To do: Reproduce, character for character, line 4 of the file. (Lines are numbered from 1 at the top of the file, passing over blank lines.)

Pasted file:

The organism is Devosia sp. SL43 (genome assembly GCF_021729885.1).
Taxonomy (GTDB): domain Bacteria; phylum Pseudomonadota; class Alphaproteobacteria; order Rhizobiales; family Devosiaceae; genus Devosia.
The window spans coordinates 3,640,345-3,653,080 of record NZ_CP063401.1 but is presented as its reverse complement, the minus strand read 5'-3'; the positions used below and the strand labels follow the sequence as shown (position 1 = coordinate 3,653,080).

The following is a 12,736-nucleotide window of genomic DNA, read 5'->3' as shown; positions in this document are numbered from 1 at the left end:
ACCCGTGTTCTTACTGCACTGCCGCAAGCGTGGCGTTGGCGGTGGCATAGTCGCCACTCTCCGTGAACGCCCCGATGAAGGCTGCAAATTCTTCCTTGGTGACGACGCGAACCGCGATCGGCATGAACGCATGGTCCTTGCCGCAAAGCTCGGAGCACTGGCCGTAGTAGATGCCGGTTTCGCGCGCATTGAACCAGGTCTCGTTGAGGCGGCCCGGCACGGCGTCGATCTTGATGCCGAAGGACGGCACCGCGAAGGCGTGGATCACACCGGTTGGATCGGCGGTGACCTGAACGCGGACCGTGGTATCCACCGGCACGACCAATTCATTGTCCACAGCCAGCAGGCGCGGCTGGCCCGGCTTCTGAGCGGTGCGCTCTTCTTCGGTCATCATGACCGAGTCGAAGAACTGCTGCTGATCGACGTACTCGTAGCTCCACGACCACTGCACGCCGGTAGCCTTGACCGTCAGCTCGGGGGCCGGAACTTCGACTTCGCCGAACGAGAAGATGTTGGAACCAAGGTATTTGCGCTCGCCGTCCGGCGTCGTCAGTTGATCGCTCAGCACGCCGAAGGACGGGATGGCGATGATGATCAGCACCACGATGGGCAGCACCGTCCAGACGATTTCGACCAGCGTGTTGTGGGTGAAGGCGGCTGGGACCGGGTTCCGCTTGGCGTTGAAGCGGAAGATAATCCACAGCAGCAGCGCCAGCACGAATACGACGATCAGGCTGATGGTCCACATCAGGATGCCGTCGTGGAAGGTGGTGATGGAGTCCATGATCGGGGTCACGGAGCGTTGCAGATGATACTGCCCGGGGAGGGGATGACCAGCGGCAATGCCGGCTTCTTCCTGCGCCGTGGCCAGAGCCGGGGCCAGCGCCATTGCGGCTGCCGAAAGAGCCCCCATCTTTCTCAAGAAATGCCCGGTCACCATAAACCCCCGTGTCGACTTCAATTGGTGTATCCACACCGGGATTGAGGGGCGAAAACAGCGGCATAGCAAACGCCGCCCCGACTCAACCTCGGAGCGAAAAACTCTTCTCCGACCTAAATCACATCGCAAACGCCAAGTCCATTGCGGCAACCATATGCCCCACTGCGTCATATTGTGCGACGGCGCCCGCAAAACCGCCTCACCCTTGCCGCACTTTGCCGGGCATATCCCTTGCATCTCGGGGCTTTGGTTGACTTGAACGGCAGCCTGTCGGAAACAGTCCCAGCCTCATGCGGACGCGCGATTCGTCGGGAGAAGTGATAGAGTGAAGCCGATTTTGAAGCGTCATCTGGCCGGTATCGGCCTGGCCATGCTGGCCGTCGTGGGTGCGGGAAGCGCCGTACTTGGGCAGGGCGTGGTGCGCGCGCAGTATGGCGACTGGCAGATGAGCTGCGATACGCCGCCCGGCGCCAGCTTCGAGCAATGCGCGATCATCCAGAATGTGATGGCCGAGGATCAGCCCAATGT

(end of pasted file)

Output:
The following is a 12,736-nucleotide window of genomic DNA, read 5'->3' as shown; positions in this document are numbered from 1 at the left end: